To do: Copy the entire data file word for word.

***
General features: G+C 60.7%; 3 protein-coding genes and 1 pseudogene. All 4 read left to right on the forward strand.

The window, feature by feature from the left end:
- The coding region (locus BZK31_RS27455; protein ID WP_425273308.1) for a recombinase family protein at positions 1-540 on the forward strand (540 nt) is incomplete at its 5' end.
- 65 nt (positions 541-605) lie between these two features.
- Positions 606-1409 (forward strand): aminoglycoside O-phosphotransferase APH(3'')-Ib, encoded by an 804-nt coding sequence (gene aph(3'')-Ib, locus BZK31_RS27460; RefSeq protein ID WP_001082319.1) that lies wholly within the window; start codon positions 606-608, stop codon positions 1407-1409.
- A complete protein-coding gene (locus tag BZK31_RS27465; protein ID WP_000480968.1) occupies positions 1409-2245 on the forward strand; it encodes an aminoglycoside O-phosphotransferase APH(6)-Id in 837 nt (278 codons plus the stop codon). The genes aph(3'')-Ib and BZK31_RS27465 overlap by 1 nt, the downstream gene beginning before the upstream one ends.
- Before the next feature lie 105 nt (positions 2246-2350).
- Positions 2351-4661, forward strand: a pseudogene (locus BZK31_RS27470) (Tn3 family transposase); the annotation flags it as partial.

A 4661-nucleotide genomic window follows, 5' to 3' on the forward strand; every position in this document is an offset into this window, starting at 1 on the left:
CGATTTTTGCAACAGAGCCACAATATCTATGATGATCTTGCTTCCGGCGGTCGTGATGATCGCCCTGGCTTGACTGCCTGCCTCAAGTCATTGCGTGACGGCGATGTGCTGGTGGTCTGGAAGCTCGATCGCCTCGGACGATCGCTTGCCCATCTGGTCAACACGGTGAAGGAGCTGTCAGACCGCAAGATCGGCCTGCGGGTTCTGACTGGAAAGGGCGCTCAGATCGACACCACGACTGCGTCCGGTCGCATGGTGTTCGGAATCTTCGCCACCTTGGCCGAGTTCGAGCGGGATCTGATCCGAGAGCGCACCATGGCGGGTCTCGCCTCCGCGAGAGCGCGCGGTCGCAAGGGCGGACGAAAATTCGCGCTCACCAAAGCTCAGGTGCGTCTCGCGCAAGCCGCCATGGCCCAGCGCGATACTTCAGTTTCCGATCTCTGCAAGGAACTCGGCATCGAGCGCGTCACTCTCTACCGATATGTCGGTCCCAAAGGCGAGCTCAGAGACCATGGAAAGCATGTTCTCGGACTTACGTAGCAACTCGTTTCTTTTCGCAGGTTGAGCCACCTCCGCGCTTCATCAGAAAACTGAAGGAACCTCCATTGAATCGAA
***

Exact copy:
General features: G+C 60.7%; 3 protein-coding genes and 1 pseudogene. All 4 read left to right on the forward strand.

The window, feature by feature from the left end:
- The coding region (locus BZK31_RS27455; protein ID WP_425273308.1) for a recombinase family protein at positions 1-540 on the forward strand (540 nt) is incomplete at its 5' end.
- 65 nt (positions 541-605) lie between these two features.
- Positions 606-1409 (forward strand): aminoglycoside O-phosphotransferase APH(3'')-Ib, encoded by an 804-nt coding sequence (gene aph(3'')-Ib, locus BZK31_RS27460; RefSeq protein ID WP_001082319.1) that lies wholly within the window; start codon positions 606-608, stop codon positions 1407-1409.
- A complete protein-coding gene (locus tag BZK31_RS27465; protein ID WP_000480968.1) occupies positions 1409-2245 on the forward strand; it encodes an aminoglycoside O-phosphotransferase APH(6)-Id in 837 nt (278 codons plus the stop codon). The genes aph(3'')-Ib and BZK31_RS27465 overlap by 1 nt, the downstream gene beginning before the upstream one ends.
- Before the next feature lie 105 nt (positions 2246-2350).
- Positions 2351-4661, forward strand: a pseudogene (locus BZK31_RS27470) (Tn3 family transposase); the annotation flags it as partial.

A 4661-nucleotide genomic window follows, 5' to 3' on the forward strand; every position in this document is an offset into this window, starting at 1 on the left:
CGATTTTTGCAACAGAGCCACAATATCTATGATGATCTTGCTTCCGGCGGTCGTGATGATCGCCCTGGCTTGACTGCCTGCCTCAAGTCATTGCGTGACGGCGATGTGCTGGTGGTCTGGAAGCTCGATCGCCTCGGACGATCGCTTGCCCATCTGGTCAACACGGTGAAGGAGCTGTCAGACCGCAAGATCGGCCTGCGGGTTCTGACTGGAAAGGGCGCTCAGATCGACACCACGACTGCGTCCGGTCGCATGGTGTTCGGAATCTTCGCCACCTTGGCCGAGTTCGAGCGGGATCTGATCCGAGAGCGCACCATGGCGGGTCTCGCCTCCGCGAGAGCGCGCGGTCGCAAGGGCGGACGAAAATTCGCGCTCACCAAAGCTCAGGTGCGTCTCGCGCAAGCCGCCATGGCCCAGCGCGATACTTCAGTTTCCGATCTCTGCAAGGAACTCGGCATCGAGCGCGTCACTCTCTACCGATATGTCGGTCCCAAAGGCGAGCTCAGAGACCATGGAAAGCATGTTCTCGGACTTACGTAGCAACTCGTTTCTTTTCGCAGGTTGAGCCACCTCCGCGCTTCATCAGAAAACTGAAGGAACCTCCATTGAATCGAA